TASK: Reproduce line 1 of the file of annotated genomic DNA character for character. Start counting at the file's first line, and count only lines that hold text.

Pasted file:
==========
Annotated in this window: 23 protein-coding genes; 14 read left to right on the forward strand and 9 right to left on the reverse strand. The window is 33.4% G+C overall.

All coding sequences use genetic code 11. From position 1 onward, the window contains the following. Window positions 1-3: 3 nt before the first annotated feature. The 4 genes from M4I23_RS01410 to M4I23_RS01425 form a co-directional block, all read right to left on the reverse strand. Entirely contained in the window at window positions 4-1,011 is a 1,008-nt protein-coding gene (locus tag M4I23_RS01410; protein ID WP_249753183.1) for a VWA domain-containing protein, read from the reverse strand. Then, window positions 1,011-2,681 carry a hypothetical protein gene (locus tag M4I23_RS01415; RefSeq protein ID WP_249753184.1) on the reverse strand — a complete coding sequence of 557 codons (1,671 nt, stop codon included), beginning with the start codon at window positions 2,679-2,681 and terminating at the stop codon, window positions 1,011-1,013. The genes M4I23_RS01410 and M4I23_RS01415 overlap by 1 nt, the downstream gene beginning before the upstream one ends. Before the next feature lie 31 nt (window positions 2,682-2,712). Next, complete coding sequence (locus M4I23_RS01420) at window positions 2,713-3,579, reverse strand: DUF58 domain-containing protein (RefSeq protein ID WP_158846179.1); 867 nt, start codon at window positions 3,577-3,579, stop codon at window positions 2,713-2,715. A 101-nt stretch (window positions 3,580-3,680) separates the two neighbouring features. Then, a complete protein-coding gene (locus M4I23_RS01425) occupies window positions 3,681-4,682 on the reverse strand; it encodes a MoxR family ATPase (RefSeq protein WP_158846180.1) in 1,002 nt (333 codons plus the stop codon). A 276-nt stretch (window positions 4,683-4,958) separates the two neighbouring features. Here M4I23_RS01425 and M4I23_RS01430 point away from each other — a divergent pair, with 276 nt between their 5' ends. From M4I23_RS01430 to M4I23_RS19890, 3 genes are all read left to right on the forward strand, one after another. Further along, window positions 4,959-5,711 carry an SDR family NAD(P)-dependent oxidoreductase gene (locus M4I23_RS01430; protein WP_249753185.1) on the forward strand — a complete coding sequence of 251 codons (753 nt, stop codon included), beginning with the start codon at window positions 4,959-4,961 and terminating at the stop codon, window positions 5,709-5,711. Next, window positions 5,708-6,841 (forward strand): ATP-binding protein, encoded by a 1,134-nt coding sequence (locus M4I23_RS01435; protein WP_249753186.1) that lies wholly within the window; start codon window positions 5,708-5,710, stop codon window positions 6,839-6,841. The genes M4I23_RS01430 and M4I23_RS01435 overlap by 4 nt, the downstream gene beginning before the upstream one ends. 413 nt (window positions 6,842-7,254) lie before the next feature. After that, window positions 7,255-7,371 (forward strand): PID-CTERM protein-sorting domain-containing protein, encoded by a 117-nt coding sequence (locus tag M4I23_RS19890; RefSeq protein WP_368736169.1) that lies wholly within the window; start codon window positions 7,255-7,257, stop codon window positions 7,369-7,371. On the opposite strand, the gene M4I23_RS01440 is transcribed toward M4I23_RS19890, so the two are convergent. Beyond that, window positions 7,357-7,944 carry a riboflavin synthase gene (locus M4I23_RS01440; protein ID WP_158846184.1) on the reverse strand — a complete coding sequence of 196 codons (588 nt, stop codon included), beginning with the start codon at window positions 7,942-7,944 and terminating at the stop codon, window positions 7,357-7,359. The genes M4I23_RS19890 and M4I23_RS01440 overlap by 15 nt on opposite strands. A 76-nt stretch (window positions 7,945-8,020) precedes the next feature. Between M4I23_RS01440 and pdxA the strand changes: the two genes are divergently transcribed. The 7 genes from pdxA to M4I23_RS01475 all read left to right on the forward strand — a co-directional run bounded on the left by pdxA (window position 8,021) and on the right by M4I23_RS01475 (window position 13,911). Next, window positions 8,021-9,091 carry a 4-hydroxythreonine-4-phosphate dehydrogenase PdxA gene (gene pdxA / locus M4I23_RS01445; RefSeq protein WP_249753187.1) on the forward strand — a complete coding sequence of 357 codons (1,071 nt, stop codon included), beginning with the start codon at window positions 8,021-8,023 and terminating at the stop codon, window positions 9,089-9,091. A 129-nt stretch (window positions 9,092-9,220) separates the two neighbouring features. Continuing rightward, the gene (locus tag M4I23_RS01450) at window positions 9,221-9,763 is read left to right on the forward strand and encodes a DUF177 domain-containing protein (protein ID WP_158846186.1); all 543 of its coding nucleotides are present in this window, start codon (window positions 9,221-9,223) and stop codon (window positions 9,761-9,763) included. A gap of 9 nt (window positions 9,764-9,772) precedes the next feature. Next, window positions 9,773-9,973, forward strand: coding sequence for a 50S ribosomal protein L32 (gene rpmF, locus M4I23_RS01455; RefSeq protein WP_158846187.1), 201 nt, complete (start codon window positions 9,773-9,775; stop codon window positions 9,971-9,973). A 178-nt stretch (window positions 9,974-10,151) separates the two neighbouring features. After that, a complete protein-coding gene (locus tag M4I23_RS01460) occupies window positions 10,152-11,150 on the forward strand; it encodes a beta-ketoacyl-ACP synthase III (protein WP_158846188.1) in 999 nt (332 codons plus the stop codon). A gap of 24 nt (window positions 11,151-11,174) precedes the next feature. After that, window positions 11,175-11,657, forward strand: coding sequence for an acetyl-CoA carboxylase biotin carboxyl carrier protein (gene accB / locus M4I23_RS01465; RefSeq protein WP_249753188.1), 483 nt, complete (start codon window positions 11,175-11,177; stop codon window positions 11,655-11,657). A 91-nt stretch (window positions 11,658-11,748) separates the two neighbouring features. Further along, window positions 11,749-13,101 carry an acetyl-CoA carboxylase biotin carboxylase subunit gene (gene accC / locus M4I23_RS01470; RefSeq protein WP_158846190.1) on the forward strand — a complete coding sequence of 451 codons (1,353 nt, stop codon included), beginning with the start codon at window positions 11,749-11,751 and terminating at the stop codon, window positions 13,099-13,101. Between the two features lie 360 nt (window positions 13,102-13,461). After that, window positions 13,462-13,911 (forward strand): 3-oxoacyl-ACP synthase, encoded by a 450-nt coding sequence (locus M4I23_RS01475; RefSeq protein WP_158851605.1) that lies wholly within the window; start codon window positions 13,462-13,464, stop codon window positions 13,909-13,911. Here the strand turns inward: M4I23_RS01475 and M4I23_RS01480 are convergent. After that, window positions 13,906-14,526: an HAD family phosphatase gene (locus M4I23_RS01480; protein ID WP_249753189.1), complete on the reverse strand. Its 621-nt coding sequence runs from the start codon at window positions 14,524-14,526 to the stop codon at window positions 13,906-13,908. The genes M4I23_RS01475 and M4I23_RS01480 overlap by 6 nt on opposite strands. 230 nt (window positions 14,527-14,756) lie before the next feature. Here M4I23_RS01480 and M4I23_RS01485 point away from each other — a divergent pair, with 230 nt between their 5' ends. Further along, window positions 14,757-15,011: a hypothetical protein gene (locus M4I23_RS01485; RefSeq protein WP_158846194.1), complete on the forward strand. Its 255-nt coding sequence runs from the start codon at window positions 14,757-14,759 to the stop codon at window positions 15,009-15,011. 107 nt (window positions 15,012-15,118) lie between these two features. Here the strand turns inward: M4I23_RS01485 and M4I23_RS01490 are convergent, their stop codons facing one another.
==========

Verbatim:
Annotated in this window: 23 protein-coding genes; 14 read left to right on the forward strand and 9 right to left on the reverse strand. The window is 33.4% G+C overall.